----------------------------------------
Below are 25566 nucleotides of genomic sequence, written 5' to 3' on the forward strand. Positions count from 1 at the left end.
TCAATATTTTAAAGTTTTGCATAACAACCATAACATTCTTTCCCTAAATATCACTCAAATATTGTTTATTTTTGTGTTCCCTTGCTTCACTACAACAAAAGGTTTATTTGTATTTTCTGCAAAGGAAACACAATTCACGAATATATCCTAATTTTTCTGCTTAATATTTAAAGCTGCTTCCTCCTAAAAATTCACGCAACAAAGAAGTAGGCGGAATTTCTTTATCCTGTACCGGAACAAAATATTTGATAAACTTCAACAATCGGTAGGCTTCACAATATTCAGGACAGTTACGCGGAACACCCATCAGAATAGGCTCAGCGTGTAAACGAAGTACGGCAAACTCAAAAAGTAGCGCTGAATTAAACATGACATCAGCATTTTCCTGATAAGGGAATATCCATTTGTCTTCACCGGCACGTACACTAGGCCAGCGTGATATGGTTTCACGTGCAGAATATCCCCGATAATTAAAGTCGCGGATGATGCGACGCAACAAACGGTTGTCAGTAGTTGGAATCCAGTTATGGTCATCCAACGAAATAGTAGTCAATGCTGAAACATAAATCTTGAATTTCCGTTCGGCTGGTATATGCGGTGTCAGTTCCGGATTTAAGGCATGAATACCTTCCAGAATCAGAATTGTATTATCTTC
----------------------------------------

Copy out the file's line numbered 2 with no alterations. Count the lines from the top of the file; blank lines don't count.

TCAATATTTTAAAGTTTTGCATAACAACCATAACATTCTTTCCCTAAATATCACTCAAATATTGTTTATTTTTGTGTTCCCTTGCTTCACTACAACAAAAGGTTTATTTGTATTTTCTGCAAAGGAAACACAATTCACGAATATATCCTAATTTTTCTGCTTAATATTTAAAGCTGCTTCCTCCTAAAAATTCACGCAACAAAGAAGTAGGCGGAATTTCTTTATCCTGTACCGGAACAAAATATTTGATAAACTTCAACAATCGGTAGGCTTCACAATATTCAGGACAGTTACGCGGAACACCCATCAGAATAGGCTCAGCGTGTAAACGAAGTACGGCAAACTCAAAAAGTAGCGCTGAATTAAACATGACATCAGCATTTTCCTGATAAGGGAATATCCATTTGTCTTCACCGGCACGTACACTAGGCCAGCGTGATATGGTTTCACGTGCAGAATATCCCCGATAATTAAAGTCGCGGATGATGCGACGCAACAAACGGTTGTCAGTAGTTGGAATCCAGTTATGGTCATCCAACGAAATAGTAGTCAATGCTGAAACATAAATCTTGAATTTCCGTTCGGCTGGTATATGCGGTGTCAGTTCCGGATTTAAGGCATGAATACCTTCCAGAATCAGAATTGTATTATCTTC